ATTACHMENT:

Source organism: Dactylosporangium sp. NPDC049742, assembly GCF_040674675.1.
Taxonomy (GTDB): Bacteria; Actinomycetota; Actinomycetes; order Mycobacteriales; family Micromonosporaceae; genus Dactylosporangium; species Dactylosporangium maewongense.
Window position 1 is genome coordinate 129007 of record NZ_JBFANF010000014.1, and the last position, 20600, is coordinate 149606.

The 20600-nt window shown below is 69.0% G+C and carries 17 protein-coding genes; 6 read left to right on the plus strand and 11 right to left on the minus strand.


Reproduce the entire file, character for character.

Source organism: Dactylosporangium sp. NPDC049742, assembly GCF_040674675.1.
Taxonomy (GTDB): Bacteria; Actinomycetota; Actinomycetes; order Mycobacteriales; family Micromonosporaceae; genus Dactylosporangium; species Dactylosporangium maewongense.
Window position 1 is genome coordinate 129007 of record NZ_JBFANF010000014.1, and the last position, 20600, is coordinate 149606.

The 20600-nt window shown below is 69.0% G+C and carries 17 protein-coding genes; 6 read left to right on the plus strand and 11 right to left on the minus strand.